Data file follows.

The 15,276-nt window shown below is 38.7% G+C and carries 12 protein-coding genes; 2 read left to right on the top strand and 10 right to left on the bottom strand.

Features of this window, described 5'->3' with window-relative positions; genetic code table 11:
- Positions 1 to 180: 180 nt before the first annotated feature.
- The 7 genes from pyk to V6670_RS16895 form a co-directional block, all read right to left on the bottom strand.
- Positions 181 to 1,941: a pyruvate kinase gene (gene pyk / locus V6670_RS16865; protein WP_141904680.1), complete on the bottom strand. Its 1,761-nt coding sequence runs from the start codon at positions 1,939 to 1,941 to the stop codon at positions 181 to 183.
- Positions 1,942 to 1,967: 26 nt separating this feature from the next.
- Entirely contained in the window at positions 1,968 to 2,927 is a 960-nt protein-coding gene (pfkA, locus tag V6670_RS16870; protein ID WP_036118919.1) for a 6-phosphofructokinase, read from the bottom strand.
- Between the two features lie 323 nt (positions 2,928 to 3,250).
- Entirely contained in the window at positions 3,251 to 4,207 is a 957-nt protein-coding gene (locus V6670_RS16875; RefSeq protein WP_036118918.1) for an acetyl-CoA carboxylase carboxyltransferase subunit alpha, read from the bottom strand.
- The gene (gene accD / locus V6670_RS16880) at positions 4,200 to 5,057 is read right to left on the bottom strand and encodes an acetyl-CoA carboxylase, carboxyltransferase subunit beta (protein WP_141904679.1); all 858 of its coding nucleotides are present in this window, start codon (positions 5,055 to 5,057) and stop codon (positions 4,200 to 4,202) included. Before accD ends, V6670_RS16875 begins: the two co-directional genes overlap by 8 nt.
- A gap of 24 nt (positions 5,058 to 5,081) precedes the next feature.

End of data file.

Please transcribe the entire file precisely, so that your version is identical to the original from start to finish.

The 15,276-nt window shown below is 38.7% G+C and carries 12 protein-coding genes; 2 read left to right on the top strand and 10 right to left on the bottom strand.

Features of this window, described 5'->3' with window-relative positions; genetic code table 11:
- Positions 1 to 180: 180 nt before the first annotated feature.
- The 7 genes from pyk to V6670_RS16895 form a co-directional block, all read right to left on the bottom strand.
- Positions 181 to 1,941: a pyruvate kinase gene (gene pyk / locus V6670_RS16865; protein WP_141904680.1), complete on the bottom strand. Its 1,761-nt coding sequence runs from the start codon at positions 1,939 to 1,941 to the stop codon at positions 181 to 183.
- Positions 1,942 to 1,967: 26 nt separating this feature from the next.
- Entirely contained in the window at positions 1,968 to 2,927 is a 960-nt protein-coding gene (pfkA, locus tag V6670_RS16870; protein ID WP_036118919.1) for a 6-phosphofructokinase, read from the bottom strand.
- Between the two features lie 323 nt (positions 2,928 to 3,250).
- Entirely contained in the window at positions 3,251 to 4,207 is a 957-nt protein-coding gene (locus V6670_RS16875; RefSeq protein WP_036118918.1) for an acetyl-CoA carboxylase carboxyltransferase subunit alpha, read from the bottom strand.
- The gene (gene accD / locus V6670_RS16880) at positions 4,200 to 5,057 is read right to left on the bottom strand and encodes an acetyl-CoA carboxylase, carboxyltransferase subunit beta (protein WP_141904679.1); all 858 of its coding nucleotides are present in this window, start codon (positions 5,055 to 5,057) and stop codon (positions 4,200 to 4,202) included. Before accD ends, V6670_RS16875 begins: the two co-directional genes overlap by 8 nt.
- A gap of 24 nt (positions 5,058 to 5,081) precedes the next feature.